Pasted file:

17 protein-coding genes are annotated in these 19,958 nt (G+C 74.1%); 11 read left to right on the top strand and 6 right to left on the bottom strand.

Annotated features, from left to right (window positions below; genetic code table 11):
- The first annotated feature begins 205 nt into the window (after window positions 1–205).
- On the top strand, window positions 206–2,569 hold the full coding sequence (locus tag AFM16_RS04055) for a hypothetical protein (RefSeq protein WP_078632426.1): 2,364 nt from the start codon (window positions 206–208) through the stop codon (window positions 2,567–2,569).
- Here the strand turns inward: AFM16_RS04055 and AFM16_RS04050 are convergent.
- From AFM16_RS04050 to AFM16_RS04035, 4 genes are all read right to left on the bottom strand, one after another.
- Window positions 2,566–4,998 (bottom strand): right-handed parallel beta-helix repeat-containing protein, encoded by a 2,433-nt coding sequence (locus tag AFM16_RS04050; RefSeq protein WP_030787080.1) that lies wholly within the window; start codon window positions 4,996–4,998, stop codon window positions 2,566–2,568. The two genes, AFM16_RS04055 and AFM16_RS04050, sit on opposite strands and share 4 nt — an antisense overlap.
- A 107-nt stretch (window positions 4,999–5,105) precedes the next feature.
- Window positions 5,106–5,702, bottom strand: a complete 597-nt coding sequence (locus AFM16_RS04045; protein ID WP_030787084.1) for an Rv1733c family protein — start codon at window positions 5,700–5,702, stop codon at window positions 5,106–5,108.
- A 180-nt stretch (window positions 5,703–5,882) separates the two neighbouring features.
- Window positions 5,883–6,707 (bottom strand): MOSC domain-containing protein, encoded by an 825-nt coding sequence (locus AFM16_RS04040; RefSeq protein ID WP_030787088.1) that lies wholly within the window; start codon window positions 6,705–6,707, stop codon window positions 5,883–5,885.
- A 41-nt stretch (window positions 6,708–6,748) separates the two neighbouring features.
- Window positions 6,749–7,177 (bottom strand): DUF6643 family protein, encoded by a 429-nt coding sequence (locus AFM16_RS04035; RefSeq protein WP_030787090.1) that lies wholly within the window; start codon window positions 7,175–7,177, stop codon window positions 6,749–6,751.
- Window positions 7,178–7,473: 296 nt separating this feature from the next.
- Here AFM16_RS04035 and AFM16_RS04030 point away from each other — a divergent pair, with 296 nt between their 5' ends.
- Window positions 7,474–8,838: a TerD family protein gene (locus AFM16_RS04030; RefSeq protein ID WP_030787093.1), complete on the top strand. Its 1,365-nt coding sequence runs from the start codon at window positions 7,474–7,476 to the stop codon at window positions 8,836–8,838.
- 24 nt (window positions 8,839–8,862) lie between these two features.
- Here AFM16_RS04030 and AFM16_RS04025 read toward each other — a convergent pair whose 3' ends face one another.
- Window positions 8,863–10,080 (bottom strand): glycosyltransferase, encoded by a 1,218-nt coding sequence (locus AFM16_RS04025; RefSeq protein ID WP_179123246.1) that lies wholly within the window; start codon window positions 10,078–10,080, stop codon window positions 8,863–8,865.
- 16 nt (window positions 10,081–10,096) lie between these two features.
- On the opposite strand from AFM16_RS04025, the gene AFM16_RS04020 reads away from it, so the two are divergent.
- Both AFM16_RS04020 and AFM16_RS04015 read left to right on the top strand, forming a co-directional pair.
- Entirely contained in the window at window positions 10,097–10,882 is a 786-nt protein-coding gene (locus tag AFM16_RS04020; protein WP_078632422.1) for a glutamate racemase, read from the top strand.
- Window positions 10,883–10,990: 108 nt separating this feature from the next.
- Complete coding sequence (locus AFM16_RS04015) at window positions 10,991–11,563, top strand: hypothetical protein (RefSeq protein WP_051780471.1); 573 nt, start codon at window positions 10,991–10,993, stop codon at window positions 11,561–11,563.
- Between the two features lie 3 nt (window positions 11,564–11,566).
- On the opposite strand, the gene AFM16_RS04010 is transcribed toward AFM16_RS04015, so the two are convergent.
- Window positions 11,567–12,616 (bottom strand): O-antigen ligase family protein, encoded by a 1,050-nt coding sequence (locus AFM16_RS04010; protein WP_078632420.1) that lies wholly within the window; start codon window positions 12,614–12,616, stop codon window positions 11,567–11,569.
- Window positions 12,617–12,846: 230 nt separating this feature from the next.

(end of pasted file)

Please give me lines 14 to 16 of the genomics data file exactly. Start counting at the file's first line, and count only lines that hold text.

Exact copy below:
- Window positions 7,178–7,473: 296 nt separating this feature from the next.
- Here AFM16_RS04035 and AFM16_RS04030 point away from each other — a divergent pair, with 296 nt between their 5' ends.
- Window positions 7,474–8,838: a TerD family protein gene (locus AFM16_RS04030; RefSeq protein ID WP_030787093.1), complete on the top strand. Its 1,365-nt coding sequence runs from the start codon at window positions 7,474–7,476 to the stop codon at window positions 8,836–8,838.